“It’s been a bit of an experiment,” Rob Leclerc, co-founder of AgFunder, the online fundraising platform for the agriculture sector, tells Agri Investor.
Since closing its first deal in April, an $800,000 fundraise for agdata platform OnFarm, AgFunder has raised a total of $10.7 million across seven deals, mostly in the agriculture technology sector. The largest deal of the year was a $7 million capital raise for aWhere, a weather data company. And there are still two live deals hoping to raise nearly $3 million between them in the next 60 days.
AgFunder’s remit is set to expand in 2015 and will include larger, later stage investment opportunities and also possibly some farmland offerings, according to Leclerc. Of the $1.5 billion of deal flow that came across Leclerc’s desk during the year, 35 percent was agtech so there are plenty of other opportunities in the pipeline, he added.
But to move successfully into other agri pastures, AgFunder will probably have to expand its investor base beyond the 1,000 investors representing $1.7 billion of investable capital registered with the platform, because most of the investors are focused on technology, admits Leclerc.
What else has Leclerc learned about his investor base? That demand is not always as it seems.
“We don’t know when or why a company will get funded or not,” said Leclerc. “The demand for our products – the companies listed – has been very interesting because one company might get hundreds of visits to its profile page on the website, but then receive very little actual investment demand after their campaign goes live.”
The company does poll some of its investors at various stages during the investment process to get a better idea of where demand and allocations to agri lie. And it will use this feedback to curate more companies in popular subsectors, said Leclerc.
Next year the platform will embark on a partnership with broker dealers Wealth Forge and be able to start charging fees for its services. Leclerc himself is currently studying to take his broker dealer exams as part of a longer-term plan for AgFunder to become a broker dealer in its own right.
“At some stage next year we will look to get our own broker dealer licence,” says Leclerc. But this could go even further, he adds.
“We have also stepped back and thought ‘what’s the big picture?’ Because we see this as potentially a precursor to becoming an agri-focused investment bank. When I think about the role an investment bank might play: a broker dealer is the infrastructure that connects capital to investment opportunities in a process that is traditionally very relationship-based. But this is changing as information becomes more freely-traded and we could move to a marketplace based on broadcasting information like AgFunder does. It is early days for the globalisation of the private capital markets.”
The process for launching an offering on AgFunder is quite simple. It starts with a private preview of a company where typically a company will pick up a lead investor and with them set the terms for the wider offering. This also starts the due diligence process. The next stage is a webinar. These are typically attended by around 85 people ranging from venture capital investors, private equity workers, family offices, high net worth individuals, press, research analysts, potential end customers of the product in question, strategic partners and more. It’s a real mix, but this is what makes these webinars so useful, argues Leclerc.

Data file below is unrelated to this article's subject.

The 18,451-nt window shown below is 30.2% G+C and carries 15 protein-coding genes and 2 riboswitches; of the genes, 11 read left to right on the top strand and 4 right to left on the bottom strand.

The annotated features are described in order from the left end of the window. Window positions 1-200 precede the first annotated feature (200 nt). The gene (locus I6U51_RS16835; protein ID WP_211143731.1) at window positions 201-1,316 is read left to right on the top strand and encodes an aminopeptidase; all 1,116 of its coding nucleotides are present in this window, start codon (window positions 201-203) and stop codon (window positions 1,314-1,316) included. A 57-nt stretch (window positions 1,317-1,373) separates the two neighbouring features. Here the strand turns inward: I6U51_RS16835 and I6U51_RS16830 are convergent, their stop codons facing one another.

“The Q&A part of the webinars are very insightful because, while VC investors will usually have the same questions they ask every company, we also have potential customers dialling in and asking questions a VC might never think of. We have also had PhD scientists asking questions which adds to the whole suite of independently-minded questions during webinars. I do love that about that stage of the process.”
Leclerc also polls participants of each webinar to help provide a better guide to demand and allocations.
After the webinar, the company will continue discussions directly with potential investors over email or face-to-face meetings.
The typical timeline of about 120 days may have to be extended at some stage to accommodate larger, later stage deals, adds Leclerc, however.
“Although we do like the idea of having the countdown with a start and end date, we have learned that the due diligence process might need more time and currently we can provide a discretionary extension if needed.”
What else has Leclerc learned? “That we need quadruple backups of software and databases!” To this end Leclerc is hiring two engineers to work on algorithms that will help record investor preferences and activity to help show them the deals they would most likely be interested in, or “precision marketing” as Leclerc calls it. The platform is also likely to add at least another three people during 2015.
AgFunder was established in December 2013 to help “solve the problem that the investment market is highly sub-optimal and relationship-based”, Leclerc told Agri Investor in April. “The problem we are solving is bringing both sides together,” he said at the time.